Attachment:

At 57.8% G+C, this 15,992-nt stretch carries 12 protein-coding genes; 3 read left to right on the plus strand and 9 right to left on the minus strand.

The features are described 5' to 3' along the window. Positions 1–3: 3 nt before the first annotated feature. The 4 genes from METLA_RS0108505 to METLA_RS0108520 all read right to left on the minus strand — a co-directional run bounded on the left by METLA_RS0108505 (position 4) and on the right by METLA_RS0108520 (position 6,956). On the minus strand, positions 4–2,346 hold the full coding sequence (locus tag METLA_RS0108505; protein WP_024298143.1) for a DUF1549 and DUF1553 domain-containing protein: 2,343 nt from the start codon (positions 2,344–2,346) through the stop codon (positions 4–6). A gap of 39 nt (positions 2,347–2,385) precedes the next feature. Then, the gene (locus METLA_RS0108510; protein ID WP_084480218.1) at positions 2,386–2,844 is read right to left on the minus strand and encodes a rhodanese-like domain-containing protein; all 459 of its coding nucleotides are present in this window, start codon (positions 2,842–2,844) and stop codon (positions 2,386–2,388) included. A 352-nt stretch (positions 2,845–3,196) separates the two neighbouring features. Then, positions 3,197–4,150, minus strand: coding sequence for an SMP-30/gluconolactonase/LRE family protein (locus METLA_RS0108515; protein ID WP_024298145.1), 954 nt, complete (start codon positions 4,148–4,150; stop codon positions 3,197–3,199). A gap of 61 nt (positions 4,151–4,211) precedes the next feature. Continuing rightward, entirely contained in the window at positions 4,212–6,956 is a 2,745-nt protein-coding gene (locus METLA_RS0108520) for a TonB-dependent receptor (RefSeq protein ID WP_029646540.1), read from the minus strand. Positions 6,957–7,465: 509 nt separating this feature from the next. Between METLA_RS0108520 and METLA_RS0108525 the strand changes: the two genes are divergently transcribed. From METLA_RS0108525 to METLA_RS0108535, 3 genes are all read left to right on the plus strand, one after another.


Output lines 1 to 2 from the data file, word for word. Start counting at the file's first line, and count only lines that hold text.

At 57.8% G+C, this 15,992-nt stretch carries 12 protein-coding genes; 3 read left to right on the plus strand and 9 right to left on the minus strand.

The features are described 5' to 3' along the window. Positions 1–3: 3 nt before the first annotated feature. The 4 genes from METLA_RS0108505 to METLA_RS0108520 all read right to left on the minus strand — a co-directional run bounded on the left by METLA_RS0108505 (position 4) and on the right by METLA_RS0108520 (position 6,956). On the minus strand, positions 4–2,346 hold the full coding sequence (locus tag METLA_RS0108505; protein WP_024298143.1) for a DUF1549 and DUF1553 domain-containing protein: 2,343 nt from the start codon (positions 2,344–2,346) through the stop codon (positions 4–6). A gap of 39 nt (positions 2,347–2,385) precedes the next feature. Then, the gene (locus METLA_RS0108510; protein ID WP_084480218.1) at positions 2,386–2,844 is read right to left on the minus strand and encodes a rhodanese-like domain-containing protein; all 459 of its coding nucleotides are present in this window, start codon (positions 2,842–2,844) and stop codon (positions 2,386–2,388) included. A 352-nt stretch (positions 2,845–3,196) separates the two neighbouring features. Then, positions 3,197–4,150, minus strand: coding sequence for an SMP-30/gluconolactonase/LRE family protein (locus METLA_RS0108515; protein ID WP_024298145.1), 954 nt, complete (start codon positions 4,148–4,150; stop codon positions 3,197–3,199). A gap of 61 nt (positions 4,151–4,211) precedes the next feature. Continuing rightward, entirely contained in the window at positions 4,212–6,956 is a 2,745-nt protein-coding gene (locus METLA_RS0108520) for a TonB-dependent receptor (RefSeq protein ID WP_029646540.1), read from the minus strand. Positions 6,957–7,465: 509 nt separating this feature from the next. Between METLA_RS0108520 and METLA_RS0108525 the strand changes: the two genes are divergently transcribed. From METLA_RS0108525 to METLA_RS0108535, 3 genes are all read left to right on the plus strand, one after another.